I can only think to classify this as a story tellin fictional read There isn t a whole lot of dialogue but there is a whole lot of storytelling from six different perspectives You can t call it a novel, you can t call it fantasy, certainly not chick lit or magical It s downright good story tellin It s a telling of people involved in the life of Myra Mayes Odum A wild and spirited mountain girl of the Appalachia region We read about Myra from the perspective of a child hood friend who loves her with all his heart but the feelings are not mutual We hear from Myra s granny who raises Myra and knows her wild spirit cannot be tamed much like Myra s mama who met her maker very early on in Myra s life We skip around in time and hear the story from Myra s twin s and the hardship they endure when they are taken from their mama We hear from Myra herself and what she went through and perhaps some closure on why she ended up where she did And finally we hear from John Odum, Myra s husband who paid his dues with a violent inc...


  6. says:

    This book brought an interesting question to my mind Do you blame bland story telling on the writer or the character when the book is told in first person Okay, so I only entertained the question as a way of explaining how the first part of this three sectioned book could be so engaging, so vivid, and the rest of the book almost mind numbing, even with a plot straight out of my favorite genre, Southern Gothic Yes, it is the author s fault if four of her six characters almost ruin a great tale when they spend too much time retelling without bringing anything new to the story, develop and lose personal insight for no apparent reason other than ease of story telling, and worst of all, don t follow the beautiful rhythm set up by the first section of the book.Greene knows her setting and that is one of the saving graces of this book The towns and isolated cabins of Bloodroot Mountain enliven the slowest moving parts of this book The idea of weaving together ea...


  7. says:

    Don t be surprised if you see Amy Greene s Bloodroot make its way onto several of the literary prize short lists later this year It s that good a wonderfully engrossing story by a debut novelist who writes with amazing clarity, emotion, authenticity and beauty.Bloodroot is a plant that has the power both to cure or kill it s the central symbol throughout a novel rich with dichotomy love and hate, life and death Bloodroot is also the name of the mountain in dirt poor East Tennessee where the novel takes place Much like the Mississippi River in Mark Twain s works, Bloodroot Mountain stands as both the setting for the story and a thing with which the novel s characters have a real, tangible relationship The mountain itself is a character.These tragic characters, all with an inseparable connection to Bloodroot, take turns telling this story about the importance of family heritage and the dangers of fate Blue eyed, beautiful Myra Lamb is the central character She is her family s hope for breaking a century old curse But Myra herself seems also to be cursed, and marries an abusive jerk who does everything he can to sever her roots and destroy her sense of self Her only saving grace is her hope of one day returning home to Bloodroot You might leave one day, Myra says, but your blood will whisper to you Bursting with symbolism and Biblical allusions, but maintaining a wonderful sense of country mysticism and supe...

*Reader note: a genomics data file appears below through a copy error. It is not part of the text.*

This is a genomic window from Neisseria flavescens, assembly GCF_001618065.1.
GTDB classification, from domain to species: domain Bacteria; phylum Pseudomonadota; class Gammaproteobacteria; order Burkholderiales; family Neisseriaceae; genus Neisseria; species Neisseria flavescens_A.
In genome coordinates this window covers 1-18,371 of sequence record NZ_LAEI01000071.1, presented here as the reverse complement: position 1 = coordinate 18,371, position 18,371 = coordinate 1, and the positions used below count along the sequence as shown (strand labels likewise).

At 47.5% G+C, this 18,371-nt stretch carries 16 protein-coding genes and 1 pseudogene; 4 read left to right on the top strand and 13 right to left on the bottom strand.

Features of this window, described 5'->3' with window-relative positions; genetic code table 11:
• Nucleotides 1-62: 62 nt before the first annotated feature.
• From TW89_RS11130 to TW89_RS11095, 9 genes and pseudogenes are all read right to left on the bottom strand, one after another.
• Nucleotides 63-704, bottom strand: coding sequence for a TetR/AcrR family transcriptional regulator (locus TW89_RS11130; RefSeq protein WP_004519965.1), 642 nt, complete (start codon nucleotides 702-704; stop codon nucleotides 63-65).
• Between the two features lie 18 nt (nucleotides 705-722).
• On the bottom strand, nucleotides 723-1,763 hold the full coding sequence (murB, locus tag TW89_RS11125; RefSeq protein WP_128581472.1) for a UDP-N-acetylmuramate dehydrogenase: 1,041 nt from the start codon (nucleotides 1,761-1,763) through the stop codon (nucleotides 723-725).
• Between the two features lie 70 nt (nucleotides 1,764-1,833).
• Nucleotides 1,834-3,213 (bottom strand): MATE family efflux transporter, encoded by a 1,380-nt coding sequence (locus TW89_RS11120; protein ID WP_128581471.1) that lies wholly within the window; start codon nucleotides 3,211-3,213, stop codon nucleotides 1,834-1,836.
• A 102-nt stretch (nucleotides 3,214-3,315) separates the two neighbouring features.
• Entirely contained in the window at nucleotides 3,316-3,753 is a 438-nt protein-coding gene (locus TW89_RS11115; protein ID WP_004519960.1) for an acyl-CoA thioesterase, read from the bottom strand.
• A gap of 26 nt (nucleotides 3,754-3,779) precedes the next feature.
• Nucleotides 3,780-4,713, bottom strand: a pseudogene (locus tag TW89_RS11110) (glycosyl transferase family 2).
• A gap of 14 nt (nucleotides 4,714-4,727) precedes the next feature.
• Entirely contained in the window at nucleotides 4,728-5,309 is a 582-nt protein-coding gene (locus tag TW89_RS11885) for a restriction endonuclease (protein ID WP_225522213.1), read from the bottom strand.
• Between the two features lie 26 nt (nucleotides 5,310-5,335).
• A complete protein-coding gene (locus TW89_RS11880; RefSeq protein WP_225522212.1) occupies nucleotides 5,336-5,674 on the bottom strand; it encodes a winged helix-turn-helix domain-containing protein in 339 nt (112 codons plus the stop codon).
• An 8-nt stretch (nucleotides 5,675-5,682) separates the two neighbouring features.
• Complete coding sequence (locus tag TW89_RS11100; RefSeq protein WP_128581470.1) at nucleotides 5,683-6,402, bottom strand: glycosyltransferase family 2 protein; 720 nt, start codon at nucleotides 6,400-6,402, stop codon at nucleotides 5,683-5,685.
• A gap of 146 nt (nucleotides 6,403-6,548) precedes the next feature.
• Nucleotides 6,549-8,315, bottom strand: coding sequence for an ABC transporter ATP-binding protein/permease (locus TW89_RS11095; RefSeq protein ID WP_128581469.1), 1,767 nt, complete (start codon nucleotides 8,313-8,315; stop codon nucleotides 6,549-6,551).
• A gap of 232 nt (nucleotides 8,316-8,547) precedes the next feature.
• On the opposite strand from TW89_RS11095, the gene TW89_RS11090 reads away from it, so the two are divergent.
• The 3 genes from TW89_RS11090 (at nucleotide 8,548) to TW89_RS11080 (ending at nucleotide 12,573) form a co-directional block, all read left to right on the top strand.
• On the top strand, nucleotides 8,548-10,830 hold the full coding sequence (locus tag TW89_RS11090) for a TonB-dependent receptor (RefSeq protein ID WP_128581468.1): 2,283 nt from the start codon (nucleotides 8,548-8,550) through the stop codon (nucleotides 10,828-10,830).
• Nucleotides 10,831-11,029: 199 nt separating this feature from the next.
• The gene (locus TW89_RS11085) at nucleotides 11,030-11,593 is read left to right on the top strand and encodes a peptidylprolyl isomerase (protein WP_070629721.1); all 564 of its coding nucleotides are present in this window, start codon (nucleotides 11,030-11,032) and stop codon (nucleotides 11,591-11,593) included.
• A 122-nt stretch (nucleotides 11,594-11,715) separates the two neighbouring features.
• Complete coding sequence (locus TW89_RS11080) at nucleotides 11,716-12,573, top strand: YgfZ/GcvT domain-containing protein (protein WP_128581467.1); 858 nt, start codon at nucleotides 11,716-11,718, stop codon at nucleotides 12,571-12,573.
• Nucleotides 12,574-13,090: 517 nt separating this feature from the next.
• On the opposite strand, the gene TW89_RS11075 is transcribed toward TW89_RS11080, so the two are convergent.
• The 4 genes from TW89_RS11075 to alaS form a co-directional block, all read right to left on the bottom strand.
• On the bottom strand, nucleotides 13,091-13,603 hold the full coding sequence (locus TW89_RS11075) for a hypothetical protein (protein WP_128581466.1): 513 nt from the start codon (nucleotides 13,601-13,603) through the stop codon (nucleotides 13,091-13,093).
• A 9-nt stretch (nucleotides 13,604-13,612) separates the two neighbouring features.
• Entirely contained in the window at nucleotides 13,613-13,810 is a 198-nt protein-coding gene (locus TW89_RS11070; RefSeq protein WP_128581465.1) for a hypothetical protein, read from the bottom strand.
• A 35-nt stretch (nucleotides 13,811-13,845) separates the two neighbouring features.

8. says:

    There are parts of this book that are amazing Greene s talent and ability are undeniable There are some lines that are just stunning I don t have a problem with the sequence or the multiple voices as other reviews do, and agree that this book is similar in structure and sometimes voice to those by Lee Smith I was particularly reminded of Oral History.My problems are two fold First, while I like how certain minor story lines from individual sections came back again in later sections, I m still not sure how it all works together or what I was supposed to gain from the book Ending with John Odom in some ways makes me angry um, he abused his wife and locked her under the houseare we supposed to just forgive him that I also never really got why Doug was so important that he deserved a whole section, but then never really came back in any relevant way.Second, why does ever revered Apalachian book necessarily contain a wild and beautiful mountain girl who hooks her wagon to the star of a handsome yet mean man There are so, so many books in which this is the main story line If we were teaching an Ap lit class, there could be a whole unit on the abused mountain woman Granted, this is a real story It happened It happens But not to everyone and the focus of this story in so many volumes makes it feel that way some times Why must the girl always be broken Finally,...


  9. says:

    In her debut novel set in East Tennessee Greene tells the story of an isolated mountain family who through many generations have gifts of healing, seeing into people s hearts, soothing animals At the center of the story is Myra, her grandmother and Myra s boy and girl twins After Myra s grandfather dies she and her grandmother live on their mountain through their own wits and hard work and help from a few neighbors.Then Myra falls almost fatally in love with Johnny and he with her but their love is like something from a Greek tragedy You just know it s not going to turn out well though Myra s survival streak re emerges when she realizes she s pregnant She screws up enough courage to get away from her physically and mentally abusive husband and slink back home to Grandma Time plays an odd role in this book It s hard to keep track of what century you re in because the events and living conditions don t jibe...


  10. says:

    ETA There is another theme central to this book love Love has violence imbedded in it Love tears us apart Each chapter is told from one character s viewpoint I gave this book three stars, yet it continues to occupy my thoughts I enjoyed this book for its ability to put me in in a place where I had never been before It drew a picture of the South Tennessee during the 70s in a remote country town and in mountain side communities Superstition, belief in spirits and mystical visions were common place I was drawn into the lives of people that are certainly foreign to my way of living and comprehension I felt I was in another world This world seemed, although very foreign to me, real I was there and able to think as these people thought.What themes were focused upon The first is a belief in magic and visions I was tantalized I tend to be very logical, and yet I was drawn to the possibility that sometimes strange things do happen Is it correct to judge them nonsensical simply because we do not understand them I am willing to believe that perhaps there is a dimension we today cannot fully comprehend The book goes one step further When are those who see visions actually crazy When should they be put away in asylums Of course if they hurt others that is a valid point supporting incarceration When is it better for society to let them remain ...